But screw all that because, hey, ZOMGI’mgonnabeonaPANELatWFC!!!ZOMG!!!  So, here I am–rather, there I’ll be–hopefully caffeinated, fighting off my imposter syndrome, and talking about books!

“Make a scene tonight, and read about it in the morning…”

The SF Signal Podcast (Episode 120) came out last Thursday.  I talked about the anthology Bibliotheca Fantastica for Dagan Books, and for which the edits are coming along very nicely.

I’m only getting around to putting this up now, since I’ve been busy with the edits, and with preparing for my first trumpet-playing gig in 8 years.  This is related, trust me…

And I don’t mean just getting my lip back in shape.  I had to get my ear back in shape too, since I was tasked with transcribing the horn line to Blondie’s “The Tide Is High.”  It’s been about 8 years since I’ve done anything like that, too.  But it was for a good cause — a fundraiser for the Cancer Resource Center of the Finger Lakes.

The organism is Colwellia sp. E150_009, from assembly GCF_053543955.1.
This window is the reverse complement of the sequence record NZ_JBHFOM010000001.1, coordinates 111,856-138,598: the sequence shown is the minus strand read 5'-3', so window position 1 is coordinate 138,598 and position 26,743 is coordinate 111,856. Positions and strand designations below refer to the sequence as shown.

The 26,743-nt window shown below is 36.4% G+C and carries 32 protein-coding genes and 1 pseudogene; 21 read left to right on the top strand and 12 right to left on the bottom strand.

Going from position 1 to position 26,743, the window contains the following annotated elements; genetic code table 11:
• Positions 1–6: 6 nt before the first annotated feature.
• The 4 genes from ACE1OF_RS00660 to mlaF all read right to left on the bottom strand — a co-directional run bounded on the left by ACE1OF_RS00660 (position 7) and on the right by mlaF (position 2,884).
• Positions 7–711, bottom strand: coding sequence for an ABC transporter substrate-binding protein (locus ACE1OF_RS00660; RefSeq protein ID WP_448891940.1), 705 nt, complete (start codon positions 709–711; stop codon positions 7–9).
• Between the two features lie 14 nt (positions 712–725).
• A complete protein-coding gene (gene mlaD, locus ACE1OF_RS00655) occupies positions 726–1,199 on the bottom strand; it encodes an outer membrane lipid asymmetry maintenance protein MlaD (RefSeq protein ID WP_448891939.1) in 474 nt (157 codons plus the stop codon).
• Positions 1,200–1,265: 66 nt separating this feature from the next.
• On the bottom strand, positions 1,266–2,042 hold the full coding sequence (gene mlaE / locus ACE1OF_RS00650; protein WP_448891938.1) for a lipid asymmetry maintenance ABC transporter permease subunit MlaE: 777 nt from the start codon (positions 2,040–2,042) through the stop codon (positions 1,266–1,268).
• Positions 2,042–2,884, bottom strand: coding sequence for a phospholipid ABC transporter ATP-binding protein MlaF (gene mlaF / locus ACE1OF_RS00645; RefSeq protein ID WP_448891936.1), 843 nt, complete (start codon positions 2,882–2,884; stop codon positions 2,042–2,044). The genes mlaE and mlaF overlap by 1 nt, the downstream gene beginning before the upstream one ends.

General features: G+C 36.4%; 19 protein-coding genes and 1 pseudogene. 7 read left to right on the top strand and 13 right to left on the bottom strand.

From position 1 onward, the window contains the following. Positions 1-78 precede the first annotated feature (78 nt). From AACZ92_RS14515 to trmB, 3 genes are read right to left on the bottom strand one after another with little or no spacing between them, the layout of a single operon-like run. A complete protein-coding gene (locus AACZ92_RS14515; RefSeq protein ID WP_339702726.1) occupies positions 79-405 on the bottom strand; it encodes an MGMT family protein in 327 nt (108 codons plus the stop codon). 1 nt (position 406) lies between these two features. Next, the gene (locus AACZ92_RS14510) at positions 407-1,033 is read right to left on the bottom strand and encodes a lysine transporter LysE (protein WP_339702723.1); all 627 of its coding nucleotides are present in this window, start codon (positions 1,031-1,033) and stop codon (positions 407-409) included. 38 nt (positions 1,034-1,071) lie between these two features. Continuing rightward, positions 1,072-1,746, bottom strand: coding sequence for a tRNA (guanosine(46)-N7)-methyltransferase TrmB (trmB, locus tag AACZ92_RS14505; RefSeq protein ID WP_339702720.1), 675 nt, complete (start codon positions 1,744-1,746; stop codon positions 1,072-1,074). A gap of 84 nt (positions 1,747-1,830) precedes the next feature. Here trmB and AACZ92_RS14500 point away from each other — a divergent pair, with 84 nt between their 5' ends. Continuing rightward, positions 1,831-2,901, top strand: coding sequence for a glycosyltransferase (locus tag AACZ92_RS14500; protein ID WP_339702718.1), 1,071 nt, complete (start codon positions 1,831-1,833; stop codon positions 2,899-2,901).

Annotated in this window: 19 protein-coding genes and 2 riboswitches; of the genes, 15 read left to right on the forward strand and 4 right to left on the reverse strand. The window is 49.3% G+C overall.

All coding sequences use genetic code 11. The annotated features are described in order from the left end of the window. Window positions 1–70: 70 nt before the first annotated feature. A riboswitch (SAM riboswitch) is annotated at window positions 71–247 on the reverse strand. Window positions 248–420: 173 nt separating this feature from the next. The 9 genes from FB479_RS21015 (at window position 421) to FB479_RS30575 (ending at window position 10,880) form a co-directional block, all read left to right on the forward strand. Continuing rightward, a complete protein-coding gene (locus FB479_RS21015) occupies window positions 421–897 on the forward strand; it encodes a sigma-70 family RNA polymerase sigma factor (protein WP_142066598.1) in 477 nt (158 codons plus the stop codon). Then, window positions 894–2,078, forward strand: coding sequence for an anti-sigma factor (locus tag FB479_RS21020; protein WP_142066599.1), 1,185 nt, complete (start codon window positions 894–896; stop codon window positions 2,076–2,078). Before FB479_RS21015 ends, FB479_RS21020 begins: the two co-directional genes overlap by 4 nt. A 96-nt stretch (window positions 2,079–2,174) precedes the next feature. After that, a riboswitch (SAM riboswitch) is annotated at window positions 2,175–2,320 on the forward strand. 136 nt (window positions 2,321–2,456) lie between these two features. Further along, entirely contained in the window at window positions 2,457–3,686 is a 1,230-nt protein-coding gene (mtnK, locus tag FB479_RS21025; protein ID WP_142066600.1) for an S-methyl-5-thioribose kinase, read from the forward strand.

My performance was far from perfect, though.  It’s my own fault, especially since I had to pull a Chet Baker because of my travel schedule — in 1988, he’d blown off all the rehearsals for his Last Great Concert in Hannover, Germany but showed up the day of the gig and rocked it.  However, smack-addicted Chet Baker was still a better trumpet player than I ever was on my best day.  Still, I was pleasantly surprised at the results.  People asked me if I’m inspired to play again, considering the dearth of trumpet players in the music scene in this town.  I don’t know.  I am inspired, however, to watch The Commitments again, since I’d been quoting Joey “The Lips” Fagan all week: “The Lord blows my trumpet.”